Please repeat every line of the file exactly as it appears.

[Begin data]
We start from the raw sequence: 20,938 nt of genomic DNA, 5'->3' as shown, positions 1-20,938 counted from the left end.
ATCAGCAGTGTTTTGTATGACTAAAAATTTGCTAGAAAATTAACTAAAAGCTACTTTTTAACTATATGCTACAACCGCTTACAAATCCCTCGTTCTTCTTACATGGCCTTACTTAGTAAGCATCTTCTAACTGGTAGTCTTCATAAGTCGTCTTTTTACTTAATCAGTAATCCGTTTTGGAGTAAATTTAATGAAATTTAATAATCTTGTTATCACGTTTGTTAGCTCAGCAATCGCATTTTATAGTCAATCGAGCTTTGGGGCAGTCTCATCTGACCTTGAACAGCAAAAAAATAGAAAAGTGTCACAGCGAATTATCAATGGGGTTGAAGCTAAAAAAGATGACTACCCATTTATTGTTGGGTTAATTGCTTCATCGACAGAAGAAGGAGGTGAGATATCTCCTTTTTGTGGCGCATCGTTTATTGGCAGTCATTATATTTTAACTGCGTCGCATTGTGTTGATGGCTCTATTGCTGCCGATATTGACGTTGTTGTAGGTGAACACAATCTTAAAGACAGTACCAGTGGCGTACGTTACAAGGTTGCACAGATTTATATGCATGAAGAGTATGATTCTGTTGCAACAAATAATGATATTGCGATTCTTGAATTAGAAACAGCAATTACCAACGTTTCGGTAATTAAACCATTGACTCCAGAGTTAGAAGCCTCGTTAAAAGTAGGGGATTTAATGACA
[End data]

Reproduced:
We start from the raw sequence: 20,938 nt of genomic DNA, 5'->3' as shown, positions 1-20,938 counted from the left end.
ATCAGCAGTGTTTTGTATGACTAAAAATTTGCTAGAAAATTAACTAAAAGCTACTTTTTAACTATATGCTACAACCGCTTACAAATCCCTCGTTCTTCTTACATGGCCTTACTTAGTAAGCATCTTCTAACTGGTAGTCTTCATAAGTCGTCTTTTTACTTAATCAGTAATCCGTTTTGGAGTAAATTTAATGAAATTTAATAATCTTGTTATCACGTTTGTTAGCTCAGCAATCGCATTTTATAGTCAATCGAGCTTTGGGGCAGTCTCATCTGACCTTGAACAGCAAAAAAATAGAAAAGTGTCACAGCGAATTATCAATGGGGTTGAAGCTAAAAAAGATGACTACCCATTTATTGTTGGGTTAATTGCTTCATCGACAGAAGAAGGAGGTGAGATATCTCCTTTTTGTGGCGCATCGTTTATTGGCAGTCATTATATTTTAACTGCGTCGCATTGTGTTGATGGCTCTATTGCTGCCGATATTGACGTTGTTGTAGGTGAACACAATCTTAAAGACAGTACCAGTGGCGTACGTTACAAGGTTGCACAGATTTATATGCATGAAGAGTATGATTCTGTTGCAACAAATAATGATATTGCGATTCTTGAATTAGAAACAGCAATTACCAACGTTTCGGTAATTAAACCATTGACTCCAGAGTTAGAAGCCTCGTTAAAAGTAGGGGATTTAATGACA